KEB set to marry Hana, ditching ANZ at the altar

Hana's $4.1 billion offer for Lone Star's 51% stake in Korea Exchange Bank could end seven years of controversy.

The saga that has run for the past decade in Korea’s banking sector seems, finally, to be reaching its climax. Yesterday, Hana Bank, the country’s fourth biggest lender, said that it will pay up to W4.75 trillion ($4.1 billion) for US private equity firm Lone Star’s 51% stake in Korea Exchange Bank (KEB). If successful, this will be Korea’s biggest ever bank acquisition.

Lone Star’s purchase of a stake in KEB in 2003 for $1.2 billion and its repeated failed attempts to sell it -- for instance to Kookmin Bank in 2006 and HSBC in 2008 -- has been a touchstone in several ways.

For international investors, it has aroused suspicions that Korea is wary of, or even hostile to, foreign takeovers of its leading domestic companies. For the Korean public, it has become a symbol of the country’s forced genuflection to IMF policy impositions during the Asian financial crisis and then its vulnerability to acquisitions by opportunistic investors. And for the Korean government, it has been a sensitive issue and often prevaricating process, which it hoped everyone could forget about.

Hana told local media about its plans on Tuesday, but the proposed deal was formally announced on Wednesday. The W4.75 trillion price-tag is equal to a 16% premium to KEB’s closing price yesterday. According to Reuters, Hana chairman Kim Seung-yu is on his way to London to sign a final deal with Lone Star today (Thursday).

Hana has made a filing to the Korea Exchange saying that it will buy the KEB shares within 10 business days of regulatory approval. Hana's share price closed 7.3% higher yesterday, while KEB’s shares dropped 0.8%.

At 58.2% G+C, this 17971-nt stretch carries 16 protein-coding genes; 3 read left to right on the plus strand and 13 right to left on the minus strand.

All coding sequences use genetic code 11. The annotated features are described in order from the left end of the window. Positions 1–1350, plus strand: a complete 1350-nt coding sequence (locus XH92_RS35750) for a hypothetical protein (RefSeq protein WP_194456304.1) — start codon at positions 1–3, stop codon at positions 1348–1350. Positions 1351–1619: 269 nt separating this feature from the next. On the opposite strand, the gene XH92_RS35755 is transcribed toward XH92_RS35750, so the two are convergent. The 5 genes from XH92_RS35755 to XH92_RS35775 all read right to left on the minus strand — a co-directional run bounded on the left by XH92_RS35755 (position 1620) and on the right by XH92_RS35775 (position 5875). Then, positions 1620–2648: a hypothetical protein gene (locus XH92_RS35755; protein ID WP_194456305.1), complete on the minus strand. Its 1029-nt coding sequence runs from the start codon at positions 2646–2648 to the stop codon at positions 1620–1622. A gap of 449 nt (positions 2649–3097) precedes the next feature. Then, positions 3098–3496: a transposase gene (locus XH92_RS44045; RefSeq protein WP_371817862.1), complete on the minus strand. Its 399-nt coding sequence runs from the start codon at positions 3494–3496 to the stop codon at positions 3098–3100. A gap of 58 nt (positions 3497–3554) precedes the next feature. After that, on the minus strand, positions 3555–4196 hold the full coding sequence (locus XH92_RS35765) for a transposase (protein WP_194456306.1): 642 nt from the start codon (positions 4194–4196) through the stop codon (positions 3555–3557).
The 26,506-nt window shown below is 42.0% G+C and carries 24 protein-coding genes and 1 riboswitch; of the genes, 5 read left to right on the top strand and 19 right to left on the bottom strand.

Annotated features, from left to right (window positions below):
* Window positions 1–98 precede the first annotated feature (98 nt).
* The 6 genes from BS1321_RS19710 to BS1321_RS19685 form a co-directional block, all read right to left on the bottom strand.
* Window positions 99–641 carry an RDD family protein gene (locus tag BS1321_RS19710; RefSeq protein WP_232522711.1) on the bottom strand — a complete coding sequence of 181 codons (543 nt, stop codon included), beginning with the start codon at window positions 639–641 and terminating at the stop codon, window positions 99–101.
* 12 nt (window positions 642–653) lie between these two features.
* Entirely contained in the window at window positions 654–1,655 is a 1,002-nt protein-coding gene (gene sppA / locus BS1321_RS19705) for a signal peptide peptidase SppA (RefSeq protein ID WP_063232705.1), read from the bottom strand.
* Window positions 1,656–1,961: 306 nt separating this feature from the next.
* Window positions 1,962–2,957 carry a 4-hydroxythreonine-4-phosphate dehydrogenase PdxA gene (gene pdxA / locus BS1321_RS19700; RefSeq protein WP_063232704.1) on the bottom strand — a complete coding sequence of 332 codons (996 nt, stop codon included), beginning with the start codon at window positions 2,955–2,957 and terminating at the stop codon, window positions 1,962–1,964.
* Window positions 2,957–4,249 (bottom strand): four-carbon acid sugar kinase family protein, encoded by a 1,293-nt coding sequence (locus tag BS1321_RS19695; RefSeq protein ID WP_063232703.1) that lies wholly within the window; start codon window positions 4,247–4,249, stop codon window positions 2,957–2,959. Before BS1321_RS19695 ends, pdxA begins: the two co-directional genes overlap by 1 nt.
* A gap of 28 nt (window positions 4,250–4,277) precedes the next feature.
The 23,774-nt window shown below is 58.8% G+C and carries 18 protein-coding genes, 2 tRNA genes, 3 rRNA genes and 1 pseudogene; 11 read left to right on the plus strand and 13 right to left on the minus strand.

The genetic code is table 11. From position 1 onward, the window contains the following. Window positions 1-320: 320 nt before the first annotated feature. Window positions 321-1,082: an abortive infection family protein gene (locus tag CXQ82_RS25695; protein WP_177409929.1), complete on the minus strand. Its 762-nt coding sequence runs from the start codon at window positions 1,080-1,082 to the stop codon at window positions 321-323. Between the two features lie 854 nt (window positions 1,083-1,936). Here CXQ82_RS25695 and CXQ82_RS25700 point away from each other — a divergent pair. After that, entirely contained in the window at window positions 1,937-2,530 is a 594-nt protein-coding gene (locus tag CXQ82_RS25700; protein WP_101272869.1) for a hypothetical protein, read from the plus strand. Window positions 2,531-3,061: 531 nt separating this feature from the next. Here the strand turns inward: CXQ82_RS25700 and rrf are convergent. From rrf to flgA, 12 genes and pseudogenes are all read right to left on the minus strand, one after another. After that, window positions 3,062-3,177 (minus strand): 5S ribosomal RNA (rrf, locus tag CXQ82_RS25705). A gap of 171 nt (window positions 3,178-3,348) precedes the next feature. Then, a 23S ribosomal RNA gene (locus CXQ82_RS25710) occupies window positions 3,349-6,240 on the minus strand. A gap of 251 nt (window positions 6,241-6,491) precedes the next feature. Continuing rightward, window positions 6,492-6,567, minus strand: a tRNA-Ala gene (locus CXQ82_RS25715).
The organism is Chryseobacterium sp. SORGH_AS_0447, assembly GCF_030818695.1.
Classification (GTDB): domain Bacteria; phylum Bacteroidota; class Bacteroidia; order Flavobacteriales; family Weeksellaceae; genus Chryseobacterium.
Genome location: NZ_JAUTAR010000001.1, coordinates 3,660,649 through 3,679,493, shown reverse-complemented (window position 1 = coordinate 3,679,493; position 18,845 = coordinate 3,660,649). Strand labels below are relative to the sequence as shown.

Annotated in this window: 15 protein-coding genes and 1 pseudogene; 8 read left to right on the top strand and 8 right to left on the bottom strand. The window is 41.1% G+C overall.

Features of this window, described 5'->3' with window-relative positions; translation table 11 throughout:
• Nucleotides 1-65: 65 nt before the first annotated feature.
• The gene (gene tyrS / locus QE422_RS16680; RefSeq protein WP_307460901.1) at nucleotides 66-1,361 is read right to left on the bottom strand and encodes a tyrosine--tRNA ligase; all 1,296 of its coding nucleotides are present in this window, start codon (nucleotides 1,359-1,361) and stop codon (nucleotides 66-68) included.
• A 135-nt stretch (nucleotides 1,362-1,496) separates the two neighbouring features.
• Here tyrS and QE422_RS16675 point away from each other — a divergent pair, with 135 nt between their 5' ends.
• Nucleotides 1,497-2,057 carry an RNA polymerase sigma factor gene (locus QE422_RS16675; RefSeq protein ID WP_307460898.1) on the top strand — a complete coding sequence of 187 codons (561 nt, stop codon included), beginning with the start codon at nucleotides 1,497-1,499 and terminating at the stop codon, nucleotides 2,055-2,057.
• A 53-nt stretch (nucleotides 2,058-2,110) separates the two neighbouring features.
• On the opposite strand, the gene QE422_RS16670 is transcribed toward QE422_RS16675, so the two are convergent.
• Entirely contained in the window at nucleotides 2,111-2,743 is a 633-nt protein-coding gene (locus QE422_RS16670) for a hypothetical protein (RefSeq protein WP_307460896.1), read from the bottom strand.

It is unclear how Hana intends to stump up the cash and, on Tuesday, Kim ruled out a rights issue. Debt financing is a possibility, either through a loan or a bond issue, but there have also been reports that Hana is in preliminary talks with private equity firms, including Carlyle Group and Kohlberg Kravis Roberts & Co, to fund the acquisition.

Until a couple of weeks ago, ANZ, a leading Australian bank, was viewed by analysts as the only serious suitor for KEB. Its interest had been publicised since early summer, and it had, apparently, recently completed due diligence. The disclosure of Hana’s interest was widely viewed as a ploy to force ANZ to raise its price. After all, Hana was meant to be focusing its attention elsewhere as it was widely tipped to be the frontrunner for buying the government’s remaining stake in Woori Bank, Korea’s largest lender by asset size. The first round of an auction for the Woori stake ends tomorrow (Friday).

ANZ doesn’t intend to out-bid Hana, but will announce its position after a deal is signed, according to Korean news reports. Other reports have suggested that KEB would prefer ANZ as a buyer, not least to keep its labour unions happy. The unions fear job losses as a result of an inevitable restructuring should Hana take over the bank.

Meanwhile, Texas-based Lone Star, and its adviser, Credit Suisse, have been keeping quiet.

According to KEB data, Lone Star has recovered W1.87 trillion of its W2.15 trillion investment in KEB since its 2003 acquisition, mostly in the form of dividend payments.

¬ Haymarket Media Limited. All rights reserved.